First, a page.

1986
LDS Scene
Footnotes
Theme

“LDS Scene,” Ensign, Nov. 1986, 110

LDS Scene

The first New York/ New Jersey bi-regional conference was held September 14 at the Nassau Coliseum in Uniondale, New York. President Gordon B. Hinckley, First Counselor in the First Presidency, urged members from seven stakes to “keep the faith.” The conference was simultaneously translated into Spanish, Korean, and Mandarin Chinese. Talks were also “signed” for deaf members. Other General Authorities present were Elder Neal A. Maxwell of the Council of the Twelve and Elder Derek A. Cuthbert of the First Quorum of the Seventy.

All of New Zealand’s regional representatives, stake presidencies, mission presidents, and temple presidents gathered for the first time in Auckland recently to meet with two General Authorities. Elder James E. Faust of the Council of the Twelve and Elder F. Arthur Kay of the First Quorum of the Seventy and Second Counselor in the Pacific Area Presidency discussed with the priesthood leaders matters pertaining to the Church in New Zealand.

Sister Beverly Johnson Call, wife of President Waldo P. Call of the First Quorum of the Seventy, died in Salt Lake City October 7 after undergoing open heart surgery. Sister Call had been living in Buenos Aires, Argentina, where President Call serves in the South America Area Presidency. She was born in Los Angeles, California, 31 March 1930, to David Ellis and Donalea Robinson Johnson. She served a mission in Mexico and married Brother Call 30 August 1950, in the Arizona Temple. Sister Call is survived by her husband, seven children, and a number of grandchildren.

President Franklin L. McKean of the Brazil Recife Mission died 3 October 1986 of a heart attack. President McKean, 67, had served as mission president since March 1986. Prior to that, he and his wife, Eileen, had been missionaries at the São Paulo Temple since June 1985. He retired from the University of Utah as dean of student affairs and services in 1983 and was also a retired major general in the U.S. Army Reserve.

Ardeth G. Kapp, Young Women general president, received Lambda Delta Sigma’s Elect Lady Award at that organization’s annual Founder’s Day Luncheon recently in Salt Lake City. This award is presented annually to a woman in the community or in Lambda Delta Sigma whose life has been one of service and exemplary womanhood. Lambda Delta Sigma, the Church-sponsored sorority for college-age women, has fifty-nine chapters on various college and university campuses in the United States and Canada.

A weekly one-hour radio program designed for Latter-day Saints in Hawaii recently began to be broadcast on radio station KORL in Honolulu. The program, titled “More Good News and Music,” features LDS music and performers, excerpts from the Church’s Broadcast News Service, and dramatizes episodes from the Book of Mormon. The program, which was developed by public communications missionary Bart Tollefson, airs every Sunday at 8:00 A.M.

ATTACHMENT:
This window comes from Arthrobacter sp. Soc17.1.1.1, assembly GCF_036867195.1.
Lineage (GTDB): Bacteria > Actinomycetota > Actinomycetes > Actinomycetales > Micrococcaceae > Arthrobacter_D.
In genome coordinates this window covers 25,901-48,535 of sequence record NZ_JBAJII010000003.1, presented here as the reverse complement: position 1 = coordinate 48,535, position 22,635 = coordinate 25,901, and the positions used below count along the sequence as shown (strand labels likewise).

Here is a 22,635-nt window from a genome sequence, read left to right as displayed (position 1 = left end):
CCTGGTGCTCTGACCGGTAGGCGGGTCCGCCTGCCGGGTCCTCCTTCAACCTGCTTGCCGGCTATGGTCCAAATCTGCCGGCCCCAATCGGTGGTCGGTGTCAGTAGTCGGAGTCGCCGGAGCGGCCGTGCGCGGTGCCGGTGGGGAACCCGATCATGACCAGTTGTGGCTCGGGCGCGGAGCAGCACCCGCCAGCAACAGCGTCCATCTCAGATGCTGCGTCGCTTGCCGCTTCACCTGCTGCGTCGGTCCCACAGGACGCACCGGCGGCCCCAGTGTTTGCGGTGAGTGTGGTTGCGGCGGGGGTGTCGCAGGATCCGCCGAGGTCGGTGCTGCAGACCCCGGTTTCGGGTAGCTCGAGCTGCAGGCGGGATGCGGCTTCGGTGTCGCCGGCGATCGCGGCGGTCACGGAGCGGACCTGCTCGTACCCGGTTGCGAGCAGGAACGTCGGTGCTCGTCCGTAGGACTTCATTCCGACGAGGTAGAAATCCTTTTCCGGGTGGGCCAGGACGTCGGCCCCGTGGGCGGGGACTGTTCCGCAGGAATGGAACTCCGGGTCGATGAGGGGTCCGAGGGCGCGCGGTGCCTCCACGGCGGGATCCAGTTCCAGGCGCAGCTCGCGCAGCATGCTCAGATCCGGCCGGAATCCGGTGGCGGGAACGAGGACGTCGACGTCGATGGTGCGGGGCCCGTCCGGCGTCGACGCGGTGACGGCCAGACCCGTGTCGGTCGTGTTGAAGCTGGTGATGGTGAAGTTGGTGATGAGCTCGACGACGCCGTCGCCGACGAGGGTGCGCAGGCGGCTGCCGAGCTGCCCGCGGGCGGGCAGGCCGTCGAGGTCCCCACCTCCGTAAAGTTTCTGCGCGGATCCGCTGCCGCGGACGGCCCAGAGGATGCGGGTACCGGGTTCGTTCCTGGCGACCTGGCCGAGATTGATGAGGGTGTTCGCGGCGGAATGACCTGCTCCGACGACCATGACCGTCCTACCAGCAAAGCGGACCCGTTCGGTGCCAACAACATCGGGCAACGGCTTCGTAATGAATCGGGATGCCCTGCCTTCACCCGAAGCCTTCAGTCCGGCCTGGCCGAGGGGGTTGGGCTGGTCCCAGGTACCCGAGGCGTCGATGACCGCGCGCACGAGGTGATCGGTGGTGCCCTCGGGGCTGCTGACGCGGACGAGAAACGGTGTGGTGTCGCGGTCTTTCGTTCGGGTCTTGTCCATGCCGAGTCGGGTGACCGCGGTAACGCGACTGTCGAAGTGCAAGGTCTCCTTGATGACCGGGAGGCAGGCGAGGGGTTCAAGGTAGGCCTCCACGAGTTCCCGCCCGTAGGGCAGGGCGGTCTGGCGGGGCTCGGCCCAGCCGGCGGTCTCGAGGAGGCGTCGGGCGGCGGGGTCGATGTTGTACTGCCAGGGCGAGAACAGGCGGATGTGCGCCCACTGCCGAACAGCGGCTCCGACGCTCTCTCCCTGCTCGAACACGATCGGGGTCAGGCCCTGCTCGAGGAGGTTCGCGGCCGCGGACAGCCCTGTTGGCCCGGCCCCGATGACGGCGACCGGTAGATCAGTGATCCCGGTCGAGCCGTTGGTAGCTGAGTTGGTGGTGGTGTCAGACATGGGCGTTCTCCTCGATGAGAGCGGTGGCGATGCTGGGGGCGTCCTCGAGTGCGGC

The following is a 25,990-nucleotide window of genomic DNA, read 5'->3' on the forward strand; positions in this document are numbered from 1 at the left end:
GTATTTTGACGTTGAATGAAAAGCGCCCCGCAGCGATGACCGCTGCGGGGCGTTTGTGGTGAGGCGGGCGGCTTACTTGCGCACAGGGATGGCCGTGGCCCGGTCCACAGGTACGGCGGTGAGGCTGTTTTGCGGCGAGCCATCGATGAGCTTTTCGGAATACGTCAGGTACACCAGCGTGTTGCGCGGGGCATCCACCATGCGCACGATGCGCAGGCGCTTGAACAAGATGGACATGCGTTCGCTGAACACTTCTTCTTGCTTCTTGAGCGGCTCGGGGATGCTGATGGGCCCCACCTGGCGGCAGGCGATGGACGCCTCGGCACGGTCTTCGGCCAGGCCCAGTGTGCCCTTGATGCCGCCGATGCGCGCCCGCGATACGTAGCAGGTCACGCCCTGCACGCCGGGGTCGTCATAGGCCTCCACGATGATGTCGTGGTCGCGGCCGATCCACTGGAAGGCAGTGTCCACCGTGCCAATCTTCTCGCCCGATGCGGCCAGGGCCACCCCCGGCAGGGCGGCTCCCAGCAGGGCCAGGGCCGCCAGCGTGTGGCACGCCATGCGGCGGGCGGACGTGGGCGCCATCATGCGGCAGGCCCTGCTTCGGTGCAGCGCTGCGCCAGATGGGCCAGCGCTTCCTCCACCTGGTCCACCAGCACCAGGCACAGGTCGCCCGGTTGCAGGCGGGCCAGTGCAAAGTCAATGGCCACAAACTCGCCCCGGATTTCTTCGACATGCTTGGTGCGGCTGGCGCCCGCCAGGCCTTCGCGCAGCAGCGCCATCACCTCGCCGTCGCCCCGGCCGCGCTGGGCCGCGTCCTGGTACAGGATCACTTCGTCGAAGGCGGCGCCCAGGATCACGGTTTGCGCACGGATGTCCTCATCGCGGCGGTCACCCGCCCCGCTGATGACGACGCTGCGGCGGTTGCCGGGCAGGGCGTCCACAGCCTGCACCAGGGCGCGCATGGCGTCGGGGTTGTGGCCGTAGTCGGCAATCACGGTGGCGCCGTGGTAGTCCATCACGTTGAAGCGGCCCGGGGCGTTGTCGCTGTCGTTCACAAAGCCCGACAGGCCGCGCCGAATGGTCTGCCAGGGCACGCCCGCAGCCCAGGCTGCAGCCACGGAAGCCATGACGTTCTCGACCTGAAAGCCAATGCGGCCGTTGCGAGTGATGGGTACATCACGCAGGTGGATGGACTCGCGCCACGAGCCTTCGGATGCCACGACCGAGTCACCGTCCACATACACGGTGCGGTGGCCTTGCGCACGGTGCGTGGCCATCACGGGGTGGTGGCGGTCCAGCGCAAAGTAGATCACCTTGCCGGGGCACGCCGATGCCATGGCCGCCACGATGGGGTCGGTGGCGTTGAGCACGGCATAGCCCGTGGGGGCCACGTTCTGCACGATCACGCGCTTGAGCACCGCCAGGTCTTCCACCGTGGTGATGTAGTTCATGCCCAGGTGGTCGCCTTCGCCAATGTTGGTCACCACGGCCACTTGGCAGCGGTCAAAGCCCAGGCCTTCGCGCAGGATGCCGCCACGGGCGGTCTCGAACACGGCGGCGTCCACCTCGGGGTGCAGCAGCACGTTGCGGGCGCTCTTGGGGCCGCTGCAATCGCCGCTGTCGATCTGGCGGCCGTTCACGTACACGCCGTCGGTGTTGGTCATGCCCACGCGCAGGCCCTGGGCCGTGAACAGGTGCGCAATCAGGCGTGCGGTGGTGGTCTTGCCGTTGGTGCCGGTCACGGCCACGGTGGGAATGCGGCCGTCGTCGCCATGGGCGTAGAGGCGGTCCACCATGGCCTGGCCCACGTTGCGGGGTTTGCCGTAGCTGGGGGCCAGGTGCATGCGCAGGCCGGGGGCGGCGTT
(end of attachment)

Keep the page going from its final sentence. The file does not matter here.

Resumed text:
More than six hundred members from the Kowloon Hong Kong Region participated in track and field events at a regional sports day held September 19 in Hong Kong. Family-oriented games and activities involved Saints of all ages, from Primary children to parents. During the opening ceremonies, young women from the region released hundreds of balloons carrying written messages of hope and faith.

Eighty seminary students from several wards in Caracas, Venezuela, recently held a “Super Saturday” to give them a sample taste of missionary life. Approaching nonmembers on the streets, the students acquired 110 missionary referrals in thirty minutes. The students later met at a chapel, where a testimony meeting lasted an hour as student after student bore testimony about the event. The Saturday “mini-mission” inspired many of the students to plan for full-time missions.

Rota, a small island in the Northern Mariana Islands, was opened for missionary work September 5. President Deloy Gardner, second counselor in the Micronesia-Guam Mission presidency, offered the dedicatory prayer. Elders Kamealoha Kaniho and Stephen D. Jones are the first missionaries to be assigned there.

All full-time missionaries in the El Salvador San Salvador Mission are from Central America. The mission was disbanded temporarily in January 1980 because of political unrest and reopened in October 1984. None of the missionaries were harmed by the earthquake that hit the area recently.

Karen Gerdes, a former health missionary to Taiwan and Thailand, has been chosen as one of three Volunteers of the Year by the Peace Corps. She is currently working to get a health center built in Orani, Philippines, a small fishing town two hours from Manila. She also conducts health and nutrition classes for the townspeople.

In southern California, two thousand students and school officials of San Fernando High School met recently to pay homage to Mel Smith and dedicate the school’s math and science building to his memory. Brother Smith, who was a member of the Simi Valley Fifth Ward, Simi Valley California Stake, died last year of Lou Gehrig’s disease. He had served in many Church callings, including that of counselor in two bishoprics. Bother Smith was a teacher for twenty-seven years, and continued to teach his math and Spanish classes until three weeks before his death. When he contracted the degenerative disease, which progressively affects the nerves and muscles, he was forced to use a cane, then a wheelchair. When he could now longer control his throat muscles, he used a microphone to continue teaching until he finally had to be hospitalized. The request to name the building after Brother Smith came from teachers and students at the high school. He becomes one of only a few teachers in the Los Angeles Unified School District to have a building named for him.